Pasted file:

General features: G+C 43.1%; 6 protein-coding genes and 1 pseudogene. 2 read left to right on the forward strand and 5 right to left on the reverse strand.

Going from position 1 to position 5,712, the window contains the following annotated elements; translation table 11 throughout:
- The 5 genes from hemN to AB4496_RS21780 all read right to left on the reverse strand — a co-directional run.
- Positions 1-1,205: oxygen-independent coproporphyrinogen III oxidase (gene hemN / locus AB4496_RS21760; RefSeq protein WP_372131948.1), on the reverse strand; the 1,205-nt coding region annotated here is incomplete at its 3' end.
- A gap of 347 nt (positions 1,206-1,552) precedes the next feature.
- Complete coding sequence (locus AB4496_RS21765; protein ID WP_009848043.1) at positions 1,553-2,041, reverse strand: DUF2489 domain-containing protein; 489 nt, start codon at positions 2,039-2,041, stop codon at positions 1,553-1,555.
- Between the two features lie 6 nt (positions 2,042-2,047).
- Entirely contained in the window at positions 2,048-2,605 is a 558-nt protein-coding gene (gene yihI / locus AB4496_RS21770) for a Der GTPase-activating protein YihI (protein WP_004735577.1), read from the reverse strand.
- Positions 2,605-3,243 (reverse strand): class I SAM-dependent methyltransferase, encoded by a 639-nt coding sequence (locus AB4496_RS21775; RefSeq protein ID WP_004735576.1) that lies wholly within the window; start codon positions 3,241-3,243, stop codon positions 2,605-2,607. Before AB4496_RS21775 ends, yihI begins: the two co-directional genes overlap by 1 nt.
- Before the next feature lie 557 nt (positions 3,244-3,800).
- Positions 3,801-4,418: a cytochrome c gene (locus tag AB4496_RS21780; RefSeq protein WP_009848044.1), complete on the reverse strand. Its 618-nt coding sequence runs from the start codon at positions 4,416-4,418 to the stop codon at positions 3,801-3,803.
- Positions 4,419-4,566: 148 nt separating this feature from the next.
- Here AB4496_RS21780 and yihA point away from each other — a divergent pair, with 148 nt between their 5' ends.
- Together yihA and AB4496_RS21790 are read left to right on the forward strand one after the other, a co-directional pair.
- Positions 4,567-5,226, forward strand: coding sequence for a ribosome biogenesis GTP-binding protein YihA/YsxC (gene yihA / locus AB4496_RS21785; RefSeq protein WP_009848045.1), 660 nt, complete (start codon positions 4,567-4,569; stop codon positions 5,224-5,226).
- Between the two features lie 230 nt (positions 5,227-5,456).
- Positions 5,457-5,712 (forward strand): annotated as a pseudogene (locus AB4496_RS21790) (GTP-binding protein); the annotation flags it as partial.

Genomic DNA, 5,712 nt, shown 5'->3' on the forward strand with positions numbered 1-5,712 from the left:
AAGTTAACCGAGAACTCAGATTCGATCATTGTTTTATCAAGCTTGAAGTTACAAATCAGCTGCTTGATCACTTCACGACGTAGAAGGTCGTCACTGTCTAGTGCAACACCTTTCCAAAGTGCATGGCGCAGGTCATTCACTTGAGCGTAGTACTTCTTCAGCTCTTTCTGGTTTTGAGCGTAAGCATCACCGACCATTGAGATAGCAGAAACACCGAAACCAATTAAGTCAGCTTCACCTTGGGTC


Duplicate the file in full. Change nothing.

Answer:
General features: G+C 43.1%; 6 protein-coding genes and 1 pseudogene. 2 read left to right on the forward strand and 5 right to left on the reverse strand.

Going from position 1 to position 5,712, the window contains the following annotated elements; translation table 11 throughout:
- The 5 genes from hemN to AB4496_RS21780 all read right to left on the reverse strand — a co-directional run.
- Positions 1-1,205: oxygen-independent coproporphyrinogen III oxidase (gene hemN / locus AB4496_RS21760; RefSeq protein WP_372131948.1), on the reverse strand; the 1,205-nt coding region annotated here is incomplete at its 3' end.
- A gap of 347 nt (positions 1,206-1,552) precedes the next feature.
- Complete coding sequence (locus AB4496_RS21765; protein ID WP_009848043.1) at positions 1,553-2,041, reverse strand: DUF2489 domain-containing protein; 489 nt, start codon at positions 2,039-2,041, stop codon at positions 1,553-1,555.
- Between the two features lie 6 nt (positions 2,042-2,047).
- Entirely contained in the window at positions 2,048-2,605 is a 558-nt protein-coding gene (gene yihI / locus AB4496_RS21770) for a Der GTPase-activating protein YihI (protein WP_004735577.1), read from the reverse strand.
- Positions 2,605-3,243 (reverse strand): class I SAM-dependent methyltransferase, encoded by a 639-nt coding sequence (locus AB4496_RS21775; RefSeq protein ID WP_004735576.1) that lies wholly within the window; start codon positions 3,241-3,243, stop codon positions 2,605-2,607. Before AB4496_RS21775 ends, yihI begins: the two co-directional genes overlap by 1 nt.
- Before the next feature lie 557 nt (positions 3,244-3,800).
- Positions 3,801-4,418: a cytochrome c gene (locus tag AB4496_RS21780; RefSeq protein WP_009848044.1), complete on the reverse strand. Its 618-nt coding sequence runs from the start codon at positions 4,416-4,418 to the stop codon at positions 3,801-3,803.
- Positions 4,419-4,566: 148 nt separating this feature from the next.
- Here AB4496_RS21780 and yihA point away from each other — a divergent pair, with 148 nt between their 5' ends.
- Together yihA and AB4496_RS21790 are read left to right on the forward strand one after the other, a co-directional pair.
- Positions 4,567-5,226, forward strand: coding sequence for a ribosome biogenesis GTP-binding protein YihA/YsxC (gene yihA / locus AB4496_RS21785; RefSeq protein WP_009848045.1), 660 nt, complete (start codon positions 4,567-4,569; stop codon positions 5,224-5,226).
- Between the two features lie 230 nt (positions 5,227-5,456).
- Positions 5,457-5,712 (forward strand): annotated as a pseudogene (locus AB4496_RS21790) (GTP-binding protein); the annotation flags it as partial.

Genomic DNA, 5,712 nt, shown 5'->3' on the forward strand with positions numbered 1-5,712 from the left:
AAGTTAACCGAGAACTCAGATTCGATCATTGTTTTATCAAGCTTGAAGTTACAAATCAGCTGCTTGATCACTTCACGACGTAGAAGGTCGTCACTGTCTAGTGCAACACCTTTCCAAAGTGCATGGCGCAGGTCATTCACTTGAGCGTAGTACTTCTTCAGCTCTTTCTGGTTTTGAGCGTAAGCATCACCGACCATTGAGATAGCAGAAACACCGAAACCAATTAAGTCAGCTTCACCTTGGGTC